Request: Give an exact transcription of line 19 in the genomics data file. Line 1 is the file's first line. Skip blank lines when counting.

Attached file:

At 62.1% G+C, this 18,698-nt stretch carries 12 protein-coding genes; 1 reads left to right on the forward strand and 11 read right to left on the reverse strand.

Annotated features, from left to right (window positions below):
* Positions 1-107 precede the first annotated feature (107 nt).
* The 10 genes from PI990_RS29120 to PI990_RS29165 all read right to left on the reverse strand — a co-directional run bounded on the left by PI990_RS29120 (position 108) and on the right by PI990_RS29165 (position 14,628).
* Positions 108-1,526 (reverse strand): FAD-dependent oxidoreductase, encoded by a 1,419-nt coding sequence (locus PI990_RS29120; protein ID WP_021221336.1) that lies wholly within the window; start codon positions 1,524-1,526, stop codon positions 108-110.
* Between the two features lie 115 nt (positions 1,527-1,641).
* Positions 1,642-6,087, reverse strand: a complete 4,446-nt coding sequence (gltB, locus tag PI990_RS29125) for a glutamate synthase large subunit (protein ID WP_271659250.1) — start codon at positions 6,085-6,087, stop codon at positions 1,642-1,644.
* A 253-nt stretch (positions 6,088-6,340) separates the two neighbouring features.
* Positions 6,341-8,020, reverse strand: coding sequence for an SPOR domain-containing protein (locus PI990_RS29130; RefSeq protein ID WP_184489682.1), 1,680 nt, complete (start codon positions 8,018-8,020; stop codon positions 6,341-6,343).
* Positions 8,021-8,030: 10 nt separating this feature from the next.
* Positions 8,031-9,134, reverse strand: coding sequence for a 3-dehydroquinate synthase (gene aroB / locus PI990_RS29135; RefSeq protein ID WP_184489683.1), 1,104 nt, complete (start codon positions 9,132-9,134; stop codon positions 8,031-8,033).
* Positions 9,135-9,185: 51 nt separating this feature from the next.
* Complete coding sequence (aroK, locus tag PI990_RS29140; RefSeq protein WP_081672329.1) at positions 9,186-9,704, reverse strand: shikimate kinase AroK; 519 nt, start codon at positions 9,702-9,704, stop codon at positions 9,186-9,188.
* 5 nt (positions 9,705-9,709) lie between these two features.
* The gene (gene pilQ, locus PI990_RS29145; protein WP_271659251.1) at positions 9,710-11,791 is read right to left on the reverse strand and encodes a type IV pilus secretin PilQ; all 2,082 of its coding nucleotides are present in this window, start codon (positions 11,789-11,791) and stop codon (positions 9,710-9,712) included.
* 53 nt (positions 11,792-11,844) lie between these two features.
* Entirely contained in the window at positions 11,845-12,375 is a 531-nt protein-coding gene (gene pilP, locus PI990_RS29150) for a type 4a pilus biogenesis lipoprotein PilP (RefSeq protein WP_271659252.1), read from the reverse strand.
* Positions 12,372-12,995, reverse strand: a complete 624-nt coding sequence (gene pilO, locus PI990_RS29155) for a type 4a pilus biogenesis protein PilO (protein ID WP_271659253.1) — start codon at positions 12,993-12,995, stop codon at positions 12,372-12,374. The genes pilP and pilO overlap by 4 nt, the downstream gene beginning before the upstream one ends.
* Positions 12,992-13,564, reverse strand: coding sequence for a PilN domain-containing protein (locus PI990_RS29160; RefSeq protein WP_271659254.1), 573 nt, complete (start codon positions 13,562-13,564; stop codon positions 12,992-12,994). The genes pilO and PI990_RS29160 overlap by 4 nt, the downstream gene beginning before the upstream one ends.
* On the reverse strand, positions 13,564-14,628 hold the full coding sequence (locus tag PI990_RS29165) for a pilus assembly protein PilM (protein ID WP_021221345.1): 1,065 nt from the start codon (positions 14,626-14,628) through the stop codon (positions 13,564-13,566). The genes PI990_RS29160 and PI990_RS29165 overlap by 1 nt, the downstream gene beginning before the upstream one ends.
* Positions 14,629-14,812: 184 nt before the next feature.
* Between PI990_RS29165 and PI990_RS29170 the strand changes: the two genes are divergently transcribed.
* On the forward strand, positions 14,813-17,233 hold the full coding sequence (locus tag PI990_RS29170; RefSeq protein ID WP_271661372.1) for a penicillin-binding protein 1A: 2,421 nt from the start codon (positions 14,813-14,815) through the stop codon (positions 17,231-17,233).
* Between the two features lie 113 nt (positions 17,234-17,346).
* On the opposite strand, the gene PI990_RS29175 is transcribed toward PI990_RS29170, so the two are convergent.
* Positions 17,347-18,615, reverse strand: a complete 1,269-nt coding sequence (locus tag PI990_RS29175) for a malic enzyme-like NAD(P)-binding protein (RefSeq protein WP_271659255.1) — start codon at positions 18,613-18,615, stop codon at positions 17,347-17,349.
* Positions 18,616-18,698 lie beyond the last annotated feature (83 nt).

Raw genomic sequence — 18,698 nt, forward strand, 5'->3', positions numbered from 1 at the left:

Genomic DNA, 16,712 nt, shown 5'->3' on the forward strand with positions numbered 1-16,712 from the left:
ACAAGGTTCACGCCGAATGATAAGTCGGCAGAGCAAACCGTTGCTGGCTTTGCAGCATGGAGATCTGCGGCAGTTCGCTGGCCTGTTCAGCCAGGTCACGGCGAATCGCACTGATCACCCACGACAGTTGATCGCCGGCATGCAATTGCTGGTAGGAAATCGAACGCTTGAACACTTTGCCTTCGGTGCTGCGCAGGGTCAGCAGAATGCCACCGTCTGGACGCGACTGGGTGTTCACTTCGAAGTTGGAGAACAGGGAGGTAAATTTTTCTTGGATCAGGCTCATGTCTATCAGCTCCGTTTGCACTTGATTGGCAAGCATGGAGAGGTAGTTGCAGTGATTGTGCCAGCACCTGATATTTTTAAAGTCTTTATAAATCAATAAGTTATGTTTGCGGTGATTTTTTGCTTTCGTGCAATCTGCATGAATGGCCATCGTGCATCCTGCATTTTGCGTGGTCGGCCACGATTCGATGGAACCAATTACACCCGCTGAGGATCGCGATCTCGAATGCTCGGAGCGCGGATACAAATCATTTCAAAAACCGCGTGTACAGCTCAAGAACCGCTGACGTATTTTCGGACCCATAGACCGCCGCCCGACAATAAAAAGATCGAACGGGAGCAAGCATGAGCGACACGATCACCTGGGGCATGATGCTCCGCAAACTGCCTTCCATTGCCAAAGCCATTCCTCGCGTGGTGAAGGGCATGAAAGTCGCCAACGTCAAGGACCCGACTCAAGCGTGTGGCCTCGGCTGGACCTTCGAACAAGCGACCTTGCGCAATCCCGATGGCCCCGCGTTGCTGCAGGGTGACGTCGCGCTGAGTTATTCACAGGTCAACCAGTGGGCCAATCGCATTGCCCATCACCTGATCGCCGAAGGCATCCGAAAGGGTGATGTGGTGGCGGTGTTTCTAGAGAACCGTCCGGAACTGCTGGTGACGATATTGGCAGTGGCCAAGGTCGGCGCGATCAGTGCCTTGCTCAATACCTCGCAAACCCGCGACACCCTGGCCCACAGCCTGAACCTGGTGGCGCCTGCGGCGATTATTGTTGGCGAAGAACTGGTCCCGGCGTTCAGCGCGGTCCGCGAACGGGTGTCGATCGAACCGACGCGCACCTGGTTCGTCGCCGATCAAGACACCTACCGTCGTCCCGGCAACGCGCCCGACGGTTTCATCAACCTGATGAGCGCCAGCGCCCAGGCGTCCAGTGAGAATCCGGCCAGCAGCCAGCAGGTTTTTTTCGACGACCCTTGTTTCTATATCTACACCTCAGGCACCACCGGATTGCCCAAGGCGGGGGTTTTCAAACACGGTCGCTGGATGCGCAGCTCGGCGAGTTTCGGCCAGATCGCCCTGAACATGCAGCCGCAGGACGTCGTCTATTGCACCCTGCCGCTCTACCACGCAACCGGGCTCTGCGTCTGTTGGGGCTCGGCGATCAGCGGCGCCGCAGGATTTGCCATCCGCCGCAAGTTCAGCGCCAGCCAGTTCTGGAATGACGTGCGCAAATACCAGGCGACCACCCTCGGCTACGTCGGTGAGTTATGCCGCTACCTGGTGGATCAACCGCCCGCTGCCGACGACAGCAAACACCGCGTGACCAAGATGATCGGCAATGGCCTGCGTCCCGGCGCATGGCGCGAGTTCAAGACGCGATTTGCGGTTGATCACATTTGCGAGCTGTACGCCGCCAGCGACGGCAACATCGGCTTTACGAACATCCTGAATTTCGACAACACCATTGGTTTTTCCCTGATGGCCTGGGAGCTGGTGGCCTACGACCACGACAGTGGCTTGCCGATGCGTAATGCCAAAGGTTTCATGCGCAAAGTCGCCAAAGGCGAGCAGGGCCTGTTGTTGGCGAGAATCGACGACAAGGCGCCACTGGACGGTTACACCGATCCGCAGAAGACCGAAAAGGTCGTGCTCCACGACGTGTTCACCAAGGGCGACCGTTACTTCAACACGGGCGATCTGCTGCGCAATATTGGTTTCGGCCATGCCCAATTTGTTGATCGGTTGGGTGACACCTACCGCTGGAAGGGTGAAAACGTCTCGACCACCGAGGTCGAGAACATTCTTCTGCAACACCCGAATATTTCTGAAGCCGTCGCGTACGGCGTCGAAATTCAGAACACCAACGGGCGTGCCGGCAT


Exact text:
* Positions 12,992-13,564, reverse strand: coding sequence for a PilN domain-containing protein (locus PI990_RS29160; RefSeq protein WP_271659254.1), 573 nt, complete (start codon positions 13,562-13,564; stop codon positions 12,992-12,994). The genes pilO and PI990_RS29160 overlap by 4 nt, the downstream gene beginning before the upstream one ends.